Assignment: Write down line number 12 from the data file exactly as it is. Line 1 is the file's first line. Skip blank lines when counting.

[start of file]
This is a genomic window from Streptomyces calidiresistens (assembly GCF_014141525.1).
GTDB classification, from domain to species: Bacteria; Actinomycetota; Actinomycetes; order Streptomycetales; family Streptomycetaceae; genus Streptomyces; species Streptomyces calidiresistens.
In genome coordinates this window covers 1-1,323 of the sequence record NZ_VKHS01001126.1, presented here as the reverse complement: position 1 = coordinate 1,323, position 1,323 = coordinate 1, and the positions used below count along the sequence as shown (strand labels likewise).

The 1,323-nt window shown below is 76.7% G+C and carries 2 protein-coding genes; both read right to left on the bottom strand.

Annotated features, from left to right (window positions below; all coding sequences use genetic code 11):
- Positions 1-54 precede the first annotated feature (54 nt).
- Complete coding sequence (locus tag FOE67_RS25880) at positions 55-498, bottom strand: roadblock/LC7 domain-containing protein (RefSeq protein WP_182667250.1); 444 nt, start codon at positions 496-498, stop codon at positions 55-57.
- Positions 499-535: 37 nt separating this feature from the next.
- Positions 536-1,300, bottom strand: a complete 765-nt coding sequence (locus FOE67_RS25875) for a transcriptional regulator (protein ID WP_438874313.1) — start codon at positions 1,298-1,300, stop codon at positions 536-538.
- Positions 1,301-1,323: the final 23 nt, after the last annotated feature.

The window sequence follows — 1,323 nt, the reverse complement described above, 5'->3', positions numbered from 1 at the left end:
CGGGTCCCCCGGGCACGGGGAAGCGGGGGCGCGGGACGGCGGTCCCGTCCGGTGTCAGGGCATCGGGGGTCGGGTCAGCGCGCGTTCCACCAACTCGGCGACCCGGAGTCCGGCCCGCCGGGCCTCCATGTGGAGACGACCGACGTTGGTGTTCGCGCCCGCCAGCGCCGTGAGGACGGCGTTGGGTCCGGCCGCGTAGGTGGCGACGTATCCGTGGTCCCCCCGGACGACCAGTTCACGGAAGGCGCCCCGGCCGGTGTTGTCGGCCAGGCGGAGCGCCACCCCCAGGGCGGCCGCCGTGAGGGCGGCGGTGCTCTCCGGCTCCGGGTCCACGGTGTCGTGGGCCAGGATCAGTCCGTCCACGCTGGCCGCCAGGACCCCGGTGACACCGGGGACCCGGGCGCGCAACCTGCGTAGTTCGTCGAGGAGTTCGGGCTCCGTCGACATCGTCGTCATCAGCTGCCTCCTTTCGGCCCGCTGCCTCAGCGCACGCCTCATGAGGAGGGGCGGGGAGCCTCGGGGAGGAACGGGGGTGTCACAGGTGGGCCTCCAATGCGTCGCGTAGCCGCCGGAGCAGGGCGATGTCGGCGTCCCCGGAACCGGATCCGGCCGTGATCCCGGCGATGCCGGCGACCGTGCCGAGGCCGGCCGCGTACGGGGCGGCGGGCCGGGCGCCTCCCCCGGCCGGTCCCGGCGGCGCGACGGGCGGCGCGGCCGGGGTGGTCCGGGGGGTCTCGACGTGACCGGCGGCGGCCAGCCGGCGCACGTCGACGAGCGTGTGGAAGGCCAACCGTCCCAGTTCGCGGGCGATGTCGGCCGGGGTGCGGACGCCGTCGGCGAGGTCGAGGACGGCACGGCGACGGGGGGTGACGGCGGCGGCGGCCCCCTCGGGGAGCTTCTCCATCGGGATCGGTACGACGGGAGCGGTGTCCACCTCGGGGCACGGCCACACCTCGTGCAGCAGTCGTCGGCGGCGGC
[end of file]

CGGGTCCCCCGGGCACGGGGAAGCGGGGGCGCGGGACGGCGGTCCCGTCCGGTGTCAGGGCATCGGGGGTCGGGTCAGCGCGCGTTCCACCAACTCGGCGACCCGGAGTCCGGCCCGCCGGGCCTCCATGTGGAGACGACCGACGTTGGTGTTCGCGCCCGCCAGCGCCGTGAGGACGGCGTTGGGTCCGGCCGCGTAGGTGGCGACGTATCCGTGGTCCCCCCGGACGACCAGTTCACGGAAGGCGCCCCGGCCGGTGTTGTCGGCCAGGCGGAGCGCCACCCCCAGGGCGGCCGCCGTGAGGGCGGCGGTGCTCTCCGGCTCCGGGTCCACGGTGTCGTGGGCCAGGATCAGTCCGTCCACGCTGGCCGCCAGGACCCCGGTGACACCGGGGACCCGGGCGCGCAACCTGCGTAGTTCGTCGAGGAGTTCGGGCTCCGTCGACATCGTCGTCATCAGCTGCCTCCTTTCGGCCCGCTGCCTCAGCGCACGCCTCATGAGGAGGGGCGGGGAGCCTCGGGGAGGAACGGGGGTGTCACAGGTGGGCCTCCAATGCGTCGCGTAGCCGCCGGAGCAGGGCGATGTCGGCGTCCCCGGAACCGGATCCGGCCGTGATCCCGGCGATGCCGGCGACCGTGCCGAGGCCGGCCGCGTACGGGGCGGCGGGCCGGGCGCCTCCCCCGGCCGGTCCCGGCGGCGCGACGGGCGGCGCGGCCGGGGTGGTCCGGGGGGTCTCGACGTGACCGGCGGCGGCCAGCCGGCGCACGTCGACGAGCGTGTGGAAGGCCAACCGTCCCAGTTCGCGGGCGATGTCGGCCGGGGTGCGGACGCCGTCGGCGAGGTCGAGGACGGCACGGCGACGGGGGGTGACGGCGGCGGCGGCCCCCTCGGGGAGCTTCTCCATCGGGATCGGTACGACGGGAGCGGTGTCCACCTCGGGGCACGGCCACACCTCGTGCAGCAGTCGTCGGCGGCGGC